"All the golden calling only juice. It's time for lime ninja radio. Today in Germany. Well, we filled in our studies is that when you take the maggots for in the first week of four weeks, you're significantly altering the diversity of the microbiome, so you're getting a much higher diversity, which is the number one thing that makes a healthy microbiome healthy as the diversity in the microbiome. You're also wheat growing these really important, keystone strains that have significant protective benefit like at permanancy a- Fikile and bacteria. So these are really fancy backyard names. But just remember, these are like your superhero strains of naturally occurring your God. But in people who are issues, chronic issues infections, and just being in the western world alone, these train sent to be at really low levels. This podcast is sponsored by the lime ninja symptom tracker. I'm so excited to tell you about our new Lyme niches symptom tracker. One of the things I hear over and over again, whether it's talking to a patient in my office or consulting over the phone with the client is just how difficult it is to keep track of progress on their lime journey recording symptoms daily or even weekly gives them too many data points. There's so many ups and downs twists and turns at some point, they get lost and confused. The lime ninja symptom tracker takes all the guesswork out of tracking symptoms with the simple monthly questionnaire once a month is the perfect interval deceive that new supplement or protocol is working right now. When you take the symptom, tracker, questionnaire, we give you a simple composite score for the month, but we had big plans, and the data, you enter will not be loss as we roll out new features. Best of all, it's free. Just head on over to Lyman into radio dot. Com slash tracker and sign up that's lime an enjoy radio dot com slash tracker. You'll be glad you did. Join us every Thursday on I tunes for the latest episode of lime ninja radio. Hello. I'm your host and lime journey guide Maccabee, and this is episode number two hundred and twenty eight. I'm just like last week this week is going to be a little bit different mainly because Aurora is still on her countrywide tour. I thought originally she was just going to visit her sister in Minnesota. However, she also decided to visit a college friend of hers, her roommate all the way down in Arizona. So she's gone from Minnesota to Arizona, and she's gonna meet up with my wife her mother in Ann Arbor, Michigan. That's just crazy. And then the both drive home together from there. And the reason my wife is going out to her, 'cause she's driving with her father who's going to visit his son and their family out in Nebraska. It's a big country and my family loves loves to drive it, but enough about what's going on in my crazy world. I'd like to give a shoutout to all you longtime the lime ninjas. You're the reason we have half million downloads Aurora, and I really appreciate you too. Inning in, in this episode episode number two hundred twenty eight you're gonna learn three main things. How thoroughly chewing your food helps your immune system? Number two, why you should consider adding a spore based probiotic your line protocol, and number three, he learned all about megasports, new gut restore protocol, and, as, you know, gut health is the foundation of your health, many people struggle with healing. Because their gut is creating all kinds of inflammation all kinds of autoimmune setup situations with leaky gut, and so forth, and so on the gotta get your gut healed to finish your lime journey. Nuff said, today's guest is cure and Krishnan, and he's a research microbiologist and has been involved in the dietary supplement and nutrition feel for the past sixteen years at least sixteen years. He comes from a research background having spent many years with hands on. Search and development in the field molecular medicine and micro biology at the university of Iowa. Alright strapping and sit tight on no, you're gonna learn a lot from this week's interview with Karen Christian. Ho care in this McKay rep from lime ninja radio. Hey, great to be with you. Thank you so much for having me. I'm very excited to speak with you and about this topic that has really become probably the number one health issue in the US, if not the world, and that's gut health and what's going on in your intestines and the microbiome down there and the condition of the small intestine large intestine, and how that all relates to health and particularly lime disease. So thanks for giving us your time here and I'm real excited to learn from you. It's my pleasure in, you know, at the end of the day to me, the future healthier, is going to be people being empowered with, with understanding and knowledge of how their body works in how the world around them affects all of that. So thank you for doing what you do. And, and having me on it's always pleasure to be able to talk about. Signs and the microbiome and give people a little bit of, you know, some kernels of knowledge that can really affect and change their lives. Now can we talk about digestion, briefly, actually, if if you can even start at the mouth, and the stomach, and then the parts of the small testing 'cause at suckers, pretty long different parts of it that do slightly different things. And then finally the colon has really we just kind of say gut, this regulation, leave it at that. But there's, there's a lot going on between chew in your peanuts, and excreting what's left? Absolutely. And that's that's a great place to start because, you know, let's talk about the digestive process to begin with. And then we'll talk about all of the things that people may not know that are the actually going on during that digestive process in this. Like you said, there's a lot going on in there. So, you know, starting with the mouth, the whole idea is that you have these teeth that, that Massa rate, the food, and then and then there's a whole bunch of antibodies in your saliva that actually their, their job is to be the first line of defense for things that are entering your system. So you've got, you know, seecretary saliva, which is an immune globulin or immune component that neutralizes bacteria, toxins viruses, and all that. So your first line defenses, right there in your mouth. Now, the other thing in your mouth in your saliva is an enzyme call Emily's. So right off the bat. The two things that come in con-. Packed with food. In the beginning is your immune system and your digestive system. The Emily's, the enzyme that's designed to break down carbohydrates structures and then the secretly, I g which is designed to neutralize potentially harmful things that start to that you're exposed you starting in the mouth than when you chew, and UMass serrated it exposes more surface area of food. It makes the food easier to digest when it gets into the stomach, and so on. And that maceration is a really important process. That's one of the first steps what people screw up their digestive system. We don't chew our food enough. You know, we've we may have heard that in grade school in there was his old adage. I can remember about chewing, your food, thirty two times or something like that before you swallow it. And the, the lack of chewing, the food, actually makes it that much harder to break down in simulate the nutrients from it. And so that's a really important process, and that also gives time for the antibody. That exist in your in your saliva to actually neutralize any sort of toxins and viruses in bold components that may be coming into the food as well. Now, here's another thing that occurs in the mouth, that people don't really understand. Is that your mouth is full of immune tissue as well? So it's called him bucle Nikos out of bucle immune system. And that immune tissue is sampling, things that are coming in to try to figure out what is being introduced into the system in depending on how your immune system is trained it can either start to trigger an allergenic inflammatory response, or it'll trigger a tolerance, response tolerance, response means they museums, not going to do anything about it, which is what we want when it comes to food. But if it picks up the presence of pathogenesis, something that could be problematic. It starts to Rev up the immune system so that you can appropriately defend against it. So all of those things are currying in your mouth while you're chewing, your peanuts in. It seems like a Mondays simple thing that you're doing, but all of this amazing biology and chemistry is occurring. Now, as you start chewing, your stomach already knows it stuff is coming. So you start secreting hydrochloric acid into your stomach, and you and your stomach starts getting active with what we call the, the stomaching process, which were your stomach actually squish is in mixes things around as it sits in that hydrochloric acid so you can feel your stomach contracting, and that, that gurgling in the stomach all of that stuff. It indicates the stomach is getting ready to accept food in their start coating it with acid so not only does it kill all the bacteria and viruses that shouldn't be there. But it starts breaking down the food particles itself. Now, the microbiome the bacteria that live in your stomach in your digestive tract. And all that starts to sense food, that's coming in from your mouth in your stomach, and they start to prepare. Pair by producing enzymes for you in your intestines near small intestines. So when, when the food than enters your stomach it gets mixed up with hydrochloric acid with bicarbonate and then go and the Cup peps in a couple of things. And then it goes into your small bowel, where it's supposed to be digested by enzymes and then also detected by your immune system. So that's the second time your immune system starts to look at what's coming in and tries to figure out whether there's something they should attack or something. They should not if you have a dysfunctional immune system in your sensitive to certain foods, or you have allergies to certain foods. This is the point in which you're dysfunctional immune system starts at tacking stuff that's coming into your digestive track. And that's because the microbes in your gut aren't communicating appropriately to your immune system in your intestines, to tell them that, that, hey, this is a normal food component. Don't attack it or hey, this is a pathogenic bacteria. Let's get ready to rumble in attack. It in all of those intimate communications, our currying between all of these microbes that live in your gut, and your immune system, which basically coacher digestive tract. So let's let's yes sir for second because this is a little bit new to me. So I was aware that there's a lot of communication going on between the body's microbiome in the immune system further down the digestion. But you're saying it's happening, right there in the stomach, and the upper end of the small intestine yet I in fact this communication all throughout the digestive tracts of the something called the mucosal layer. Right. So that Nukus layer covers everything on the inside of your body. In fact, it's about a hundred fifty times greater in surface area than your than your skin, your dermal layer, which we used to think of as being the largest organ in the body. But now we come to know that this mucosal surface on the inside of the body, which covers your reps respiratory. Track your general track, you know, everything your eyes your ears, everything that enters your body to any orifice has to go through a mucus layer to begin with. And in that mucus layer is an intimate relationship between microbes that live in the mucus layer, and your immune cells that also existed mucus layer. So the, the buke is alive, the mucus is alive. And in fact, it's arguably one of the most important components in your body because that mucus layer is is a site of action for everything that your body reacts to, whether it's an invading virus, or bacteria, or food, particle, or it's a multi axon, or it's a chemical from the outside world, everything goes to the mucus layer. And that's where it's decided how that thing is going to affect your body and the intimate relationship there that makes those decisions are the microbes that exist and the immune cells that exists there in, in your gut about eighty percent of all of your. Immune tissue is found in the mucus layer of your gut. And then, of course, the mucus layer in your gut is covered with a hundred trillion bacteria. So the bacteria are constantly communicating with your immune system, starting in the mouth all the way through the stomach. They're, they're microbes that live in the stomach that play a role in the communication, and then all the way through the digestive track till you out that intimacy exists, all throughout the digestive system. And then there's one particular area in the small bowel, and the small intestine called him. And that's the very end of the small bowel, and there's something called the payers patches there in the pairs patches are really interesting because it's the main site of immune sampling of everything. That's entering the body. Right. So if things go through the mouth, the stomach they go to the, the beginning part of the small intestine that's called the Wadden him, and then they go to the illion sorry to the gym, and then finally the illion, and when it gets the illion most of the new. Trans have been extracted from the food that you ate, your body's should have digested. Most of what it can digest that point, the, the microbes that encounter would have done the digesting that it can do at this point, the undigested stuff is about to enter the colon words gonna be for mended by a whole bunch of other bacteria to give you all of these other benefits, which we can list as we go along. But, but prior to entering the colon that checkpoint is called it the appears patches, that's where your immune system takes a real serious. Look at what's coming into the system, and then if this anything that has to be taught or amplified, it, does it at those payers patches, and, because those payers fans are connected to a set of glandular systems, called messing tear glandular system. So any signals that are really important systemically for your body to fight infections, like, for example, lime. Viz. Which occurs typically in the peripheral part of your body, right? Somewhere else outside of the gut, but the signals in the tutoring, and the understanding of how to fight those particular infections comes from that payers patches that sampling that occurs there and your microbes in your gut are constantly bombarded, the payers patches with signals and information to try to tutor your immune system on what's good. What's not good and what it should be looking forward to fight. That's an insane amount of information, going back and forth. And I know we, we all wanna simplify this make this simple linear pathway that we can understand. But it's not is it, it's this incredible cloud of data going back and forth that self reference itself in just as ridiculously complex. And, and to try in here. Here's one thing that's I, I like about the mega spor probiotic, and the, the theory using spore based product to really kind of police this rather than trying to change. If you've got billions and billions, or trillions of, of a bacteria in your gut doing their job and you introduce say, even eleven it's eleven different strains trying to support them in, like, what, what are you really doing? Right. You know what are you really doing? So what can you talk about why using spore base 'cause we talk a little bit about the hydrochloric acid in the stock. We've, we've kinda highlighted why you need something that survives the gut, and what the difference is here. I wanna get right into your product. Yeah. So and let me give you a little back on how we even approached this. The whole idea is that the micro Biomed everything that goes on in the gut the intricacy of everything that's happening in the guy is very pro bacteria dominant in other bacteria have a very specialized role, and it's a role that we don't even really completely understand yet in a word, probably a decade away from fully understanding everything that they can en- do for us in the gut, and their role in our overall, health and wellness. We do know that they play a pinnacle role in our health outcomes, and the types. Of bacteria. We have in our gut dictate our health outcomes in large part, even how long we live are dictated by the types of bacteria in our gut, but it's so complex and as many dimensions to it. And so when we said, you know what, what is a probiotic than, you know, like, are we really making any impact by taking this product that has a hundred billion CFU's and fifteen strains in, it sounds like a lot, but a hundred billion when you put it into a sea of a hundred trillion organisms, in oh, it's literally drop of ink in the ocean. You know, it's you're not doing anything, and then most of them are dying in the stomach and not even getting to the site of action in the intestines alive. So are simple question was where did our ancestors to the majority of the course of human evolution? Where did they encounter bacteria that they consumed on a regular basis? And when you look at the look at the data on the anthropological and all that. Information you come to this simple conclusion that they interacted with the environment. You know, after you're born, and you get that first innocuous of bacteria from your mom, passing through the vaginal canal drinking breast milk, which contains about six hundred different species of bacteria after that period in the first years of life, the rest of your life. You're interacting with the outside environment and our ancestors, just smart enough to eat dirt didn't sterilize the environment that they were ended in sterlizing food supply. They drank water of rivers and streams. They dug for food, you know, and so the CAD significant interaction with the bacteria in the environment, so we started honing in on bacteria in the environment that could have a probiotic affect. And how did we define a probiotic as well? Our first thing was that it has to survive, naturally through the gastric system. So if nature intended the bacteria to function as a probiotic in the gun it has. Survive through this gauntlet that bacteria have to go through starting with the neutralization in the mouth, that we talked about in the neutralization by those antibodies, the I g a, if they can survive that, then the next thing they have to survive is a really harsh stomach acid that occurs in the stomach and the stomach acids is, so harsh in, you know, people don't really give it the credited should if you are able to touch your own stomach as with your finger. It would burn off the tips of your fingers. That's how intense the stomach acid is, and it kills ninety nine point nine nine percent of everything that enters. So so it has to make it past that really hard stomach acid. It would somehow makes passes summit acid the next thing that kills bacteria entering the body are bile salts bile salts in the upper part of the GI are really strong anti-microbials, then it makes it pass that the next thing is pancreatic enzymes pancreatic, enzymes, also have anti microbial activity that kill bacteria. So there's these four of five lethal steps. Of killing bacteria that entering through the oral route that microbe has to go through in order to qualify as being a probiotic. Right. And the vast majority of probiotics on the market cannot make it through that because they're not naturally designed to do that. So we honed in on bacteria that could naturally survive. That in our presumption was if nature gave it the capability of surviving through all of that, then it likely has some important function in the gut. You know, that's just how evolution works. And so we honed in on these spores these bacterial Endo spores, that when they're outside of the body, they have the capability of covering themselves, with the stick protein, calcified armor, like coating, and that armor, like coating gives them all the protection they need to naturally, survive through the mouth, the stomach acid bile salts bankrate against and get to the site of action in the small bowel where they start the function as a probiotic. So that was our first thing is like. Clearly environmental bacteria of the ones that have the biggest impact because that's what we're exposed to naturally, and then within the environmental backtra there's a subset that actually can survive through the gauntlet that it has to go through in order to function as a probiotic. So that was our first piece of investigation that took us a few years to find the right strains that can do that, now once we found those strains on the question is what kind of probiotic affected? They have in the gut, you know, how are they modulating the gun? Can they actually influence the hundreds of trillions of bacteria that are actually in the gut and what we're finding out from two papers were publishing in the next few months is that when you add, the spores into the microbiome, they act as a gut police, essentially, they of the orchestrators of the environment in the gut we're showing in one of the papers where publishing that you can increase the diversity in your micro-biology by almost fifty percent. By adding in these sports or imagine in an unhealthy microbiome that has very few proliferating functioning bacteria relative to what you should have you can increase the prevalence of beneficial bacteria by four five hundred species by adding in the sports. I mean that's mind boggling, to think that these sports can go in at a dose of four billion, which is relatively insignificant. When you think about the rest of the microbiome, but they can go in there, and they can change the microbiome by nearly thirty forty trillion organisms. That's how powerful they are. And as it turns out, we've outsource most of that function to them, because we can't do that ourselves if our gut is in disarray. If our, our microflora is in is dysfunctional because of antibiotics we've taken, whatever it is that we've done to screw it up. We have almost no system in dodge in this league fix that we count on these types of bacteria to do the fixing for us. And, and with our modern predilection for having everything be super clean were not going out to the garden and pulling a carrot out of the soil and getting some of these naturally. So we have to do it. Artificially, quote unquote artificially. Yeah. Absolutely. That was our whole premise in our idea was that if we were still living, a semi ancestoral life if we even if you were located in the rural part of your country, and you're, you're forming and hopefully to clean by the farm and not covered testifies herbicides. But assuming that was your lifestyle you were getting some measure of exposure to these particular types of organisms that are extremely important in, in controlling in a really designing the, the microbiome, but the vast majority of people in our country, or in the western population, don't live in those environments. And so we're getting almost. No exposure to these really important. Strains that affectively are the regulators of our whole system. And you know, and because we're not getting that exposure, we are seeing the consequences of that, where we continuously bomb. Barred, our gut with things that kill bacteria. You know, like antibiotics that we mentioned earlier, but herbicides pesticides cover foods, the chlorine fluoride in drinking water. The preservatives in all the antimicrobials found in processed foods, and also in, in foods that you buy produce, you know, all the personal care products with the antimicrobials in all that in parabens, and so on. So everything around us is designed to kill bacteria and all of those things enter our system in kill our bacteria. And so in light of having all of those negative influences, you know, our view was that we need to put back, at least one positive influence back in. To our system, and we're seeing it from the clinical trials. We're doing the result are amazing. When you put back one positive influence or back into your microbiome now, one thing that I'm fascinated about with your trials, and this combination of protocol that you have for gut restoration is that there's not necessarily a diet piece to it. Now, of course, diets gonna help, but the study you did. You didn't do a dietary intervention. And still you found that the gut was able to heal and so many people, they're having to do radical diet things just to try and get their inflammation in their gut under control. Yeah. Absolutely. And that's a really important point to bring up. And in, in all of the studies were doing. So right now were, were finishing up a pair of Dont'a, gum disease study, because, as a significant connection between leaky gut inflammation in the gun and the healthy gums would doing rheumatoid arthritis study was starting cancer study in melanoma in all of these types of different studies. The triglycerides studied the ninety day triglycerides study. We just completed, none of those studies, did we do? We have a dietary or lifestyle. Intervention are simple. Thinking is just by adding in these spores can that make enough of a change in your micro? Bio, will you can see these beneficial clinical outcomes, and the idea of that is, is because, you know, it's one of the hardest things for people to do is change our lifestyle right into change their diet and make those interventions in their daily choices until we want to see can we impact their overall. Health and wellness just by adding in the spores. And so, yes, none of the studies that we're doing have any dietary intervention at all. I would say that if we could do a nice control diner invention where if nothing else we're just shifting them. No organic eating or increasing the diversity, what they're eating the, the results are probably be even more profound. But it's really shocking to see how profound the results are without any sort of Dieter intervention at all ending our first leaky gut study it was done mostly in college students in so we know they're not doing it for themselves. You know, that was actually a fear of mine. I'm thinking, like, you know, all they're doing taking four billion of these a day. I know they're out drinking partying eating fast food, you know, being stress staying up late all of the things that we know are bad. You know, I was very apprehensive of whether or not we would see any change or impact in the degree of leaky gut in their inflammatory markers in all of these things. And we were really shocked to see that the that the changes were so significant. Now, I want to go over for your product. So the, the main product is the mega spor probiotic, the spore based bacteria than you have mucosal healing product and prebiotics, which is food, or fertiliser, quote, quote, for the beneficial bacteria. And then you have an I g product as well which I know my listeners will wanna hear about. So can you briefly go through that, and how that they worked together? Yes. So three of the four products are part of what we call the total gut restoration system and the three steps to that total got restoration system, and they're easy to remember, because they all start with ours, step one is recondition. So the idea there is you're using the probiotics are you start with a mega spor. And the idea behind the mega spores. You're reconditioning, the gut environment the population in the. So what we what we shown in our studies is that when you take the maggots for in the first three to four weeks, you're significantly altering the diversity of the microbiome, so you're getting a much higher diversity, which is the number one thing that makes a healthy microbiome healthy is the diversity microbiome. You're also re growing these really important. Keystone strains that have significant protective benefit like Akron SIA killing bacterial, so these really fancy bacterial names. But just remember, these are like your superheroes strains that naturally occur in your gut, but in people who have issues, chronic issues infections, and just being in the western world alone, these trains tend to be at really low levels. So during that reconditioning phase the, the spores are changing the environment within the within the gun. They're suppressing the growth of the pathogens suppressing the growth of the overgrown bacteria, and they are increasing the diversity in increasing the beneficial bacteria. So. Now, they're starting to make a population change within the gut now. The next step we call reinforce, and the whole idea. There is as you start to have this new looking microbiome, that's more diverse that has a higher number of the superhero, strains protect you against all these disease conditions. We wanna reinforce those new microbes by providing them food that specific for them. So our prebiotics is a different take on prebiotics. We actually call it a position, prebiotics. The idea there is that we carefully selected a legal sacrfice that have been clinically shown to specifically feed those good bacteria. One of our concerns with prebiotics in general was that if it's a General Foods for bacteria, it's gonna feed bad bacteria as well as if it's good bacteria in. Also, you're gonna end up with the situation where it actually makes your dysfunction even worse because, now you're bad Becker, happily feeding on these. Prebiotics. Proliferating. So we have meticulously developed this precision prebiotics that has prebiotics at specifically feed. Good bacteria in your large file. So, so you start with a recondition you're starting to change the population than for the next three or four weeks, you come in with the reinforce where reinforcing those positive changes by giving it those specified prebiotics now after the end of that three or four week period than the last step is called rebuild, and the whole idea behind the rebuild. Is now that you have this new population bacteria that's more diverse, that's protective that helps your protect you against conditions in repairs. Your system. You gotta give that bacteria the tools that it needs in order to repair your gut lining your gut mucosal structure, the digestive system. The nervous system in the digest track, and so on. So the what's in that reinforce is a is product, mega mucus, and that has. Four key amino acids, that are the building blocks of that really important mucus structure that we talked about. It's got a bovine immunoglobulin, which is also in the g product which meant which I'll talk about. And then it's got a really important polyphenol. Phenol mix now polyphenyls are going to become the next most important thing that you start to hear about when it comes to gut health in the micro, volume because, as it turns out, polyphenyls, which are these compounds, they call polyphenyls, meaning you know, the these are chemical compounds natural compounds that come from fruits and vegetables and plant based materials and poly, meaning many different versions of them, and they are essentially used by the microbiome for fuel for producing things like vitamins producing things like anti inflammatory compounds for producing things like prebiotics. So they're really really important for the health of the ecology in the microbiome. And they are tooled at a healthy microbiome uses to fix the immune response in the gun to fix the gut lining to help grow other parts of the population of the bacteria, and so on. So these, these tools are part of the rebuilding phase. So again, this three phases to the total restoration, the recondition with a mega spor biotic. That's the spore Mace probiotic. And then after four weeks of doing that you add in the reinforcement phase, which is the prebiotics and then after four weeks of doing that. And the, the mega four together, then you add in the rebuilding phase, which is a tools your micro bio needs to rebuild that whole gut system in the gun immune system. Now, the fourth product, you mentioned, the mega ID is an absolutely fascinating product. It's one of my favorite products that I've ever come across ingredient wise. We did not develop the ingredient. We got to partner with phenomenal company based in Iowa. Call in terror health that has been doing this and working. On this for the last, but sixty seventy years, what's phenomenal about the product is it acts, as an intelligent Neutralizer of all things that seemed to cause significant inflammation in damage in your gut in things like mold toxins, viral components or viruses, themselves bacterial components bacterial, toxins, all of these things that enter your system even environmental toxins that come into your system through your digestive. Tract that seem to break down your intestinal barrier that seem to cause inflammation in your intestines in Dr dysfunction, this immune globulin product, which is a product that comes from healthy cows. They basically pull out the serum from the cows and they spin down the ceremony. They isolate the antibodies in the serum and those antibodies have this amazing neutralizing power. So that's one of the products, I use every single day as one of my basic protections. Against toxic world around me. You know. And so when you add that product in, that's a whole layer of detoxifying, the gut neutralizing all of the things that were exposed to create significant inflammation, significant damage. So that's the system in general. So the way you would use that fourth product in the total got restoration is if your gut is really messed up, and let's say you you've been dealing with lime disease in. You've been through several courses of antibiotics and, you know, your gut as messed up, you would start that I g product when you start the recondition phase with the mega spor. So you would added in as as part of the first phase of your total restoration. And then when you bring in the pre biotic in the second part, you can either stop that idea g or if you're really doing well on it, you can continue it. It's one of the products, I take every day, along with the spores, and I a since I've done the total got restoration myself a few times. I actually disuse the prebiotics in the Mikasa intermittently, which is step two three. I use it in a mentally throughout the year. I don't throughout the month. Sorry, I don't need it all the time. But the thing I take all the time is, is a mega spor. And then the mega, high, g g which is the, the bovines globulin. I know that was a lot of information. But hopefully. It's awesome. And since you take that daily, what do you notice? Since taking it. And what you notice if you miss a couple days. Yeah. That's a great question to let me talk about. I'll talk about what I notice what my wife notices to two very different things all end. It's quite interesting. You know. So what I noticed and part of the reason I take it every day because I travel a lot, so I fly almost three hundred thousand miles a year, I speak at, at almost fifty conferences a year. Many of them are now international. So there are weeks, where I'm in two or three countries in one week, you know. And so I spent a lot of time in planes time, eating out, a lot of time in different time zones, and that wreaks havoc on your body. So the biggest thing I notice is my ability to adjust to changes in time zone ability to not have any disruptions in in how might gut functions no matter what world or country, I'm in, and I can eat a very, very diverse in diet can virtually. Eat anything in almost any country and not have any issues and my sleep. That's one of the biggest things I noticed that. What I don't take it by sleep kinda gets really disruptive. My body's a little more amped up a little more inflamed, dealing with more toxic and that disrupts my ability to sleep and go to sleep easier when I take it regularly, I sleep like a baby. That's one of my things that I noticed because my body, every time it's under stress unders any degree. Toxicity, it manifest itself in, in, in a poor ability to fall asleep. Really easily now my wife on the other hand, you know, her the wage, her body, manifest toxicity, and all that is through stress in being anxious being a little worked up in also, she's got that very kind of worked up personality when, when her body's going to inflammation toxically and since she started taking she only started taking in about three months ago. You know she's. Keeps asking me. I don't I don't quite understand. What's in this? She's not a scientist. She's like this is like the most calming thing I've ever taken in it. It has just brought down her stress in exile level, five notches from where she normally is. And, you know, in that to me is the most rewarding thing because, you know, they say happy wife happy, life. And so if anyone is going to be taking that every single day is going to be her because that has such a big impact not on her, but on me as well. So manifesting into different ways everyone's body is gonna react differently to talk city into inflammation. Some people it's gonna be skin issues. You know if you your body's going through toxin inflammation, you're gonna get a little bit of Exeter. You're gonna get a little psoriasis or you're gonna get red kinda patches, or bumps other people, it's going to be cognitive issues. Some people gonna be brain fog other people's gonna be tiredness, you know inability to. Focus so we all manifest differently. But those are the kinds of things that you'll start to see change when he utilized that product now, this is not a fair question because I didn't give you a heads up, and you may or may not know the answer to do you know if this, I g product has any influence on the m one versus 'em to express macrophages in the gut. That's a great question. Now, I I've, I've read virtually all of the studies on the G product end. In fact. In fact, they've done a number studies. And this is what actually got me interested in the products in the first place. They've done a number of studies on HIV patients because HIV patients, of course, have completely dysfunctional immune system, and they have very leaky gut. In fact of the NIH published a study in twenty four teen that that showed that HIV subjects die. Typically, from leaky gut. In fact, they concluded that the degree of leaky in their gut was a better predictor of their mortality rate than the than the viral load that they that they have no inner city, right. Is that the now they didn't use the term leaky gut? They said barrier dysfunction in HIV rapidy in, but it's the same thing described the whole process, how the gut becomes leaky and permeable, and the mucosal inflammation takes hold all of that stuff. All the stuff we've been talking about in the integrative medicine world, and these guys were some of the first guys to. Do studies in that respect to see if they can improve the immune response in Costa, and the leaky nece in the gut in HIV subjects, which is a really a radical and intense form of what other people are suffering through. And because of what they've shown in the ability to up regulate CD four t cells might guests is it may, it may have an impact on the macrophage response, because macrophages sponsoring part of the innate immune cells stem, does lend itself to increasing expression in CD four t cells, whether it's the, the fluctuation between M one them too. I've not seen that in a research paper, but my guess, is it does have impact on both macrophages dendritic cell responses while also thanks for that below technical insider talk there, hopefully didn't go over to my peoples head, but if it did, don't worry about it. What it means is the IT is common things down in helping your immune system function. Actually be flexible occur in trying to get the idea of a flexible immune system out there in the world. And I think that's that's really what we're talking about. 'cause it's not you know, whether you know, you're only inflammatory side or the repair side. It's can you can remain system appropriately respond, you know, ended tissue in the damage tissue. And within the infection itself, or whatever's going on, and not get stuck on one phase or another like we see in cancer, or autumn unity, or in a severe inflammatory diseases. Yeah. And you, you said the right word stop in that flexibilities key. Because when, when people have the conditions inflammatory conditions cancers autoimmune disease, the influence, the immune system is stock in a process, and it's not shuttling through the next phases of immunity, which is the adaptive side. And so on the regulatory side of the immune system and more and more as we. Understand how they mean system work. We come to understand that the micro by critical role in, in, in shuttling the immune system through those natural steps and getting it out of the stuck mode in a one of the ways, I explained the immune system to people is the think of the immune system as an army that has all of the soldiers all of the tanks, all of the bombs all of the equipment to fight a war, but it doesn't have a general right to the immune system is not set up from the beginning with information on what the battlefield looks like what the enemy looks like who should target who shouldn't target that information that general the tutoring of the immune system comes from the micro bio, it's the job of the microbes in our gut, and in our body to train are immune system on how to function, which is really, really interesting. Because imagine our one and only defense system in our body. We. We have naturally turned it over to bacteria to control. He does, so it's, it's mind boggling from a biological standpoint. But, but it absolutely makes sense. When we think about the complexities of the immune system in one all it has to deal with in also in order to get your immune system to function properly did not get stuck in anyone mode, and to, to be dynamic, and be flexible. We need to make sure we have a healthy microbiome, and that, that basically, in a means you need a diverse microbiome you need to bring down pathogen growth in problematic bacteria you need high levels of these hero. Strains you need the production of things short chain fatty acids, and all that, that goes on in the colon so you need just proper functioning in your immune system, old will do its job. Karen, thank you so much. You've been incredibly generous with your time, and your knowledge, and I can't believe that you're traveling like that. That's just insane. You're definitely on a mission, and it's a good mission. So thank you for your work. My pleasure. Thank you so much of what you do as well. I always tell people that in the future of health is healthcare is gonna come in people being empowered with the knowledge to help themselves. Right. We can't count on medical systems to do it for us to take care of us. We have to take care of ourselves in our loved ones, and shows, like yours, where people can come in. Learn about how their body functions in what they can do to help themselves are really, really important to people's outcomes in, so it's my honor and pleasure to be able to join you on your show in, in program in talk a little bit about that knowledge. And again, like you said, I'm on a mission in that might might focus is educating the doctors and practitioners. And that's why I go to as many conferences as ago too. You know, I take any kind of speaking opportunity, I can physically muster myself to get to among all the other ones, because this kind of information is so important. So thank you for having me on a really appreciate the opportunity. Man, I am continually blown away at how important gut health is to overall health and healing. And I could you this is an era. You really haven't taken care of in terms of your journey your lime journey back to health. If you're struggling, even with dealing with the antibiotics, or killing off the bugs, whatever you may be dealing with in terms of infections or you kind of past that stage and you're not a hundred percent healthier. You have to look at your gut health. You have to have to have to. It's a critical piece of your healing from Lyme disease and the after-effects of the modern scourge that we're dealing with. All right. If you like what we're doing here at Lyman into radio hit the subscribe button, so you won't miss an episode. And if you really like what we're doing. Leave us review on your podcast app. It helps us reach more people just like you. You. And if you really, really like what we're doing here at Lyman into radio, share this podcast with friend. You just might save their life as always. If you have any feedbacks suggestions for a guest really anything at all just send an Email to feedback at alignment, and injure radio dot com. And as you all know. This podcast would not be complete unless we left you with the lime ninja fact of the day. Did you know a ninja can pour pancake, so thin it only has one side. Injure radios purely public broadcast and is not intended to be personalized medical bites her any individuals specific situation each individual, his smuggle, situations, unique and Limy radio should not be relied upon Endro considered as personalized medical advice on into radio's, not licensed render medical and should be considered simply the public opinion of lime ninja radio and its guests recommendations on specific treatment options are not intended to address any listeners particular medical situation, as always contact your physician before considering any new treatment.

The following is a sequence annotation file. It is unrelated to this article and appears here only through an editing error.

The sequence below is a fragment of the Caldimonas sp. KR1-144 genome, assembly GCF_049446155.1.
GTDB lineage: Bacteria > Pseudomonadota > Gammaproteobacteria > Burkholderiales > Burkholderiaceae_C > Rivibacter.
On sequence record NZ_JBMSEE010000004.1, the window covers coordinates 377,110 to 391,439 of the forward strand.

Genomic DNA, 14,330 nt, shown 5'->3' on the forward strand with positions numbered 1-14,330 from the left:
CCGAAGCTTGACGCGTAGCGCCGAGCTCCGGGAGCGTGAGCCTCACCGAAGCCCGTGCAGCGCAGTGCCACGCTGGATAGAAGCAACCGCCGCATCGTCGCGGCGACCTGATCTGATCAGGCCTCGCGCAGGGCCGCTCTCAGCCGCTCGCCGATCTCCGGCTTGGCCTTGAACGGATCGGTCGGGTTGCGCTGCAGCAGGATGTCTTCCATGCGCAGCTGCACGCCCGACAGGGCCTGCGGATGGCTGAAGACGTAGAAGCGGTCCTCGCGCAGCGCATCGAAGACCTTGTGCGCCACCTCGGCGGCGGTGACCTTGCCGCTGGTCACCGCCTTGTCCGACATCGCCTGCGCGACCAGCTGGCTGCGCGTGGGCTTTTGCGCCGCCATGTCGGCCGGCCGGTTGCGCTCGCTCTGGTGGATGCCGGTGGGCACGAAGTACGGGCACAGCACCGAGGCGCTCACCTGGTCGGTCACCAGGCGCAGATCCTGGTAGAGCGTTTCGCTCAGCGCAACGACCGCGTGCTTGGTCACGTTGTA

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Our Road to November series on the U.S. election stops in Iowa